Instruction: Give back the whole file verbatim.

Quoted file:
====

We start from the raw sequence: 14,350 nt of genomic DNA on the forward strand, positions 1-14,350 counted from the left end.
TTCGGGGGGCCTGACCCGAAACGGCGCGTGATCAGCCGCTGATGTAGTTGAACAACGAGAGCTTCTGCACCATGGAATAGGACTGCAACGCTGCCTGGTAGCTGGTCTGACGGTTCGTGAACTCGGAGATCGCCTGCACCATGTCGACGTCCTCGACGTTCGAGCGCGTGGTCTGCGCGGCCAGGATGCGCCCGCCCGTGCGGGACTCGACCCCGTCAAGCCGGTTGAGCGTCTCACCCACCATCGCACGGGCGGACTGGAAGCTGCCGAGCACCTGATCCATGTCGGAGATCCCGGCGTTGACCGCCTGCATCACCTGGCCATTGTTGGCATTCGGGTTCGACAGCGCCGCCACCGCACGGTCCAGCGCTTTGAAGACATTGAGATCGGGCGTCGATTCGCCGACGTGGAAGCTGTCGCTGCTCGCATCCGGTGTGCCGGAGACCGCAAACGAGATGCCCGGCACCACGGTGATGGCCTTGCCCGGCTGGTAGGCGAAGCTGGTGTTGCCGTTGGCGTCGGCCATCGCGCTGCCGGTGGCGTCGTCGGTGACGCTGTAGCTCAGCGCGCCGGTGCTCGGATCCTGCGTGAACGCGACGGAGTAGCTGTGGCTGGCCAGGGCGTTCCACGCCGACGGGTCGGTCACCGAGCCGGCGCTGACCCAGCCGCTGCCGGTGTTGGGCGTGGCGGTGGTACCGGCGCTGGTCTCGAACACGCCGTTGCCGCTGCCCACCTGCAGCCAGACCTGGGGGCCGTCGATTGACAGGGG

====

We start from the raw sequence: 14,350 nt of genomic DNA on the forward strand, positions 1-14,350 counted from the left end.
TTCGGGGGGCCTGACCCGAAACGGCGCGTGATCAGCCGCTGATGTAGTTGAACAACGAGAGCTTCTGCACCATGGAATAGGACTGCAACGCTGCCTGGTAGCTGGTCTGACGGTTCGTGAACTCGGAGATCGCCTGCACCATGTCGACGTCCTCGACGTTCGAGCGCGTGGTCTGCGCGGCCAGGATGCGCCCGCCCGTGCGGGACTCGACCCCGTCAAGCCGGTTGAGCGTCTCACCCACCATCGCACGGGCGGACTGGAAGCTGCCGAGCACCTGATCCATGTCGGAGATCCCGGCGTTGACCGCCTGCATCACCTGGCCATTGTTGGCATTCGGGTTCGACAGCGCCGCCACCGCACGGTCCAGCGCTTTGAAGACATTGAGATCGGGCGTCGATTCGCCGACGTGGAAGCTGTCGCTGCTCGCATCCGGTGTGCCGGAGACCGCAAACGAGATGCCCGGCACCACGGTGATGGCCTTGCCCGGCTGGTAGGCGAAGCTGGTGTTGCCGTTGGCGTCGGCCATCGCGCTGCCGGTGGCGTCGTCGGTGACGCTGTAGCTCAGCGCGCCGGTGCTCGGATCCTGCGTGAACGCGACGGAGTAGCTGTGGCTGGCCAGGGCGTTCCACGCCGACGGGTCGGTCACCGAGCCGGCGCTGACCCAGCCGCTGCCGGTGTTGGGCGTGGCGGTGGTACCGGCGCTGGTCTCGAACACGCCGTTGCCGCTGCCCACCTGCAGCCAGACCTGGGGGCCGTCGATTGACAGGGG